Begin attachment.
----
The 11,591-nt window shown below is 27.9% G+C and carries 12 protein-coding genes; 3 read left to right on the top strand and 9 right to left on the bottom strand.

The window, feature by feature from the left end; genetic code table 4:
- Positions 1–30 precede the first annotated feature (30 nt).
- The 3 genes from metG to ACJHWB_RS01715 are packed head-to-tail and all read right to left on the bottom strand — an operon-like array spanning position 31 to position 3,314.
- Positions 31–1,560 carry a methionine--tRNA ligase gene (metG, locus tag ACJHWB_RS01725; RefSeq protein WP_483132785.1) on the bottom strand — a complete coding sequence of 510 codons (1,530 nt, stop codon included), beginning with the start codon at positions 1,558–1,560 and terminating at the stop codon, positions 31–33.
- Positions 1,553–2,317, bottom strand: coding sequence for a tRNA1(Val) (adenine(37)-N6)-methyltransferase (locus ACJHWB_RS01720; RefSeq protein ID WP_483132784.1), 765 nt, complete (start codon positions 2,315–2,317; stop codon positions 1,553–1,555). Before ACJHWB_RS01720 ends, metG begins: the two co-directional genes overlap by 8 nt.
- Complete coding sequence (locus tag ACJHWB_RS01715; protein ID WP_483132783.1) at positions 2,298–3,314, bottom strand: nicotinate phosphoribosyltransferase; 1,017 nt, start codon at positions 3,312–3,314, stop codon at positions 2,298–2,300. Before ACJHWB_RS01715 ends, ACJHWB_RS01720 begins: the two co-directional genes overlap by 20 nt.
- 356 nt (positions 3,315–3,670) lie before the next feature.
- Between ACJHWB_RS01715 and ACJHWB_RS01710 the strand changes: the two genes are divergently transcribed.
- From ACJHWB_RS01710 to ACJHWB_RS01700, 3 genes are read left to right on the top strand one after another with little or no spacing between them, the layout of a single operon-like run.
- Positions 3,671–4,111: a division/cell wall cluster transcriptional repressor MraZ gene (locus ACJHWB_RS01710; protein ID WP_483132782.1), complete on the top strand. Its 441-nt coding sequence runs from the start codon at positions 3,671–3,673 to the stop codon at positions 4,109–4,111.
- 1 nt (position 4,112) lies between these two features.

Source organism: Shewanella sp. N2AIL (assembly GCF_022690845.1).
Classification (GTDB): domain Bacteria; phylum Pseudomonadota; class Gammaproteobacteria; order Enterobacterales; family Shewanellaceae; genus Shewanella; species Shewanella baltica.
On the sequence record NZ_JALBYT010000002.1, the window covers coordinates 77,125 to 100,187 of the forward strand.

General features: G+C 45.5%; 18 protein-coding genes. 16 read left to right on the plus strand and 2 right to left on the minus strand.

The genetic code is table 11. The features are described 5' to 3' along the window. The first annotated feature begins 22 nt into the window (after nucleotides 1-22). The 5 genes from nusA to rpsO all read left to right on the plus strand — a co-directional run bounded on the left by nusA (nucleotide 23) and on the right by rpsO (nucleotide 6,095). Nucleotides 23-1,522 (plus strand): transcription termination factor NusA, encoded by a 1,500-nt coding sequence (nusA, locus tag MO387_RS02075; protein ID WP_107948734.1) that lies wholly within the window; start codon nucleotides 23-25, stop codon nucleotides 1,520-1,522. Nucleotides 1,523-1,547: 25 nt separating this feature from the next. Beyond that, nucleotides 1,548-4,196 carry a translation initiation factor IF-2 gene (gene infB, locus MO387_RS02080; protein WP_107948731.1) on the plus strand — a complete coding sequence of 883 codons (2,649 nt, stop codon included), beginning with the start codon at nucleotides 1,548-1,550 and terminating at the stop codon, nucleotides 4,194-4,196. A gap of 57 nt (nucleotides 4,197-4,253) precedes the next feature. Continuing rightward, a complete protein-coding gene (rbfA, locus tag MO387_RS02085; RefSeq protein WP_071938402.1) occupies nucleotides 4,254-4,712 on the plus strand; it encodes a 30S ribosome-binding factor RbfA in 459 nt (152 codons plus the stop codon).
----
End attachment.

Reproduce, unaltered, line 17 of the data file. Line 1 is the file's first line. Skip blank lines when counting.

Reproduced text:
The genetic code is table 11. The features are described 5' to 3' along the window. The first annotated feature begins 22 nt into the window (after nucleotides 1-22). The 5 genes from nusA to rpsO all read left to right on the plus strand — a co-directional run bounded on the left by nusA (nucleotide 23) and on the right by rpsO (nucleotide 6,095). Nucleotides 23-1,522 (plus strand): transcription termination factor NusA, encoded by a 1,500-nt coding sequence (nusA, locus tag MO387_RS02075; protein ID WP_107948734.1) that lies wholly within the window; start codon nucleotides 23-25, stop codon nucleotides 1,520-1,522. Nucleotides 1,523-1,547: 25 nt separating this feature from the next. Beyond that, nucleotides 1,548-4,196 carry a translation initiation factor IF-2 gene (gene infB, locus MO387_RS02080; protein WP_107948731.1) on the plus strand — a complete coding sequence of 883 codons (2,649 nt, stop codon included), beginning with the start codon at nucleotides 1,548-1,550 and terminating at the stop codon, nucleotides 4,194-4,196. A gap of 57 nt (nucleotides 4,197-4,253) precedes the next feature. Continuing rightward, a complete protein-coding gene (rbfA, locus tag MO387_RS02085; RefSeq protein WP_071938402.1) occupies nucleotides 4,254-4,712 on the plus strand; it encodes a 30S ribosome-binding factor RbfA in 459 nt (152 codons plus the stop codon).